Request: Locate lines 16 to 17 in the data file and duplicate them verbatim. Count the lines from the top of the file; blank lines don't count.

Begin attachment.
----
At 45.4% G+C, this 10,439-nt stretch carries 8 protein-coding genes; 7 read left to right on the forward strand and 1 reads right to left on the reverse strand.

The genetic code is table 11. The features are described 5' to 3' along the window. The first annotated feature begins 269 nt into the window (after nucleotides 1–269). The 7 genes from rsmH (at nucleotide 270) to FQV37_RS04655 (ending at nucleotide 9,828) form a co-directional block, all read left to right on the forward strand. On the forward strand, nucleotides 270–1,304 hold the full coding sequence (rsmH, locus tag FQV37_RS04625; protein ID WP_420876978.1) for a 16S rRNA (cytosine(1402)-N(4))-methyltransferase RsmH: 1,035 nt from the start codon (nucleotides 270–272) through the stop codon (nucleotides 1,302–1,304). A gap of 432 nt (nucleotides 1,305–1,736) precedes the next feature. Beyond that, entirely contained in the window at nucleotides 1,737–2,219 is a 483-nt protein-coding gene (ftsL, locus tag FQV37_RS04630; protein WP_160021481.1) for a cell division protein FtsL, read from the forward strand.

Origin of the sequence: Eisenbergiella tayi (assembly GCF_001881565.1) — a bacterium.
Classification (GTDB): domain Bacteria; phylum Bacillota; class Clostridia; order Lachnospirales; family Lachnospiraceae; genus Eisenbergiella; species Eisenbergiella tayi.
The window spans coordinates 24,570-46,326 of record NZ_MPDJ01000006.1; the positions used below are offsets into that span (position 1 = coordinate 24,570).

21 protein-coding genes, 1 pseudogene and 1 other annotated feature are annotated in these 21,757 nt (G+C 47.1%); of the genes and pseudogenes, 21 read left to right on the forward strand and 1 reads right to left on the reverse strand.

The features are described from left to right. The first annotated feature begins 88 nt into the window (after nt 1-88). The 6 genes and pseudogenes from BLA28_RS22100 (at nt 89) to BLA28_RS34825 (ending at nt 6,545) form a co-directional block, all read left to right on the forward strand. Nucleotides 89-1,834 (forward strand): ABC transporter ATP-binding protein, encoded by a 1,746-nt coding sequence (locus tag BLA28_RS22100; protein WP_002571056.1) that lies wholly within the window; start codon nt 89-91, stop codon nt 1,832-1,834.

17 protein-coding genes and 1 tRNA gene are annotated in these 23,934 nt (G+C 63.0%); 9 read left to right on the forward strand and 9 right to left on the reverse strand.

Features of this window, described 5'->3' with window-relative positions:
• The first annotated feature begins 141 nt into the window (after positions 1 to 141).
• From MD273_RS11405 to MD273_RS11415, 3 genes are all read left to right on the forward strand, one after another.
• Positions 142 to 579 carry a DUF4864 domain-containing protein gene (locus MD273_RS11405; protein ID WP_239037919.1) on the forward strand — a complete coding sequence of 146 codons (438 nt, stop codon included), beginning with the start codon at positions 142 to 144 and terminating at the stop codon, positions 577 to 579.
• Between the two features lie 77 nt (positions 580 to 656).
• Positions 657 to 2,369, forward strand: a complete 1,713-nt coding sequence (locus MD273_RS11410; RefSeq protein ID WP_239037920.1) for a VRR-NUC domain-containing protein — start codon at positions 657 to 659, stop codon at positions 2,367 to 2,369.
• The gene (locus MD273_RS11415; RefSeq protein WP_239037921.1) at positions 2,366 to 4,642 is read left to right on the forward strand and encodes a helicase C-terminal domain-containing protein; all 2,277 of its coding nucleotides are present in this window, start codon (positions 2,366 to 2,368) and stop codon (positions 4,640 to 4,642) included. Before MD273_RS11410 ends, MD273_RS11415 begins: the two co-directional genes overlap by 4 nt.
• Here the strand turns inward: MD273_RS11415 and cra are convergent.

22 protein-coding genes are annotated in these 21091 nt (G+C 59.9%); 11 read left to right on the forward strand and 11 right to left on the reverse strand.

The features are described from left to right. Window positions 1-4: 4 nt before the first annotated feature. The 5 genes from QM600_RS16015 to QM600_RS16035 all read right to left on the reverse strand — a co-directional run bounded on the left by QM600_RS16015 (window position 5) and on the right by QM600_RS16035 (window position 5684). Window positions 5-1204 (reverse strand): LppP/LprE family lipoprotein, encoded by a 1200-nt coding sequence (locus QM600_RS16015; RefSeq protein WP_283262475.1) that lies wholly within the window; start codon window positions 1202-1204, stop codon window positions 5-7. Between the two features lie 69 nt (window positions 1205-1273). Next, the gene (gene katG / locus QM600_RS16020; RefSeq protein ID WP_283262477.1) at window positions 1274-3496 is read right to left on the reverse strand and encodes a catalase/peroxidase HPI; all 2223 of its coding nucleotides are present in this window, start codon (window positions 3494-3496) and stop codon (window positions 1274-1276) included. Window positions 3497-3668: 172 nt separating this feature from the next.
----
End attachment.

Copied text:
• Here the strand turns inward: MD273_RS11415 and cra are convergent.

22 protein-coding genes are annotated in these 21091 nt (G+C 59.9%); 11 read left to right on the forward strand and 11 right to left on the reverse strand.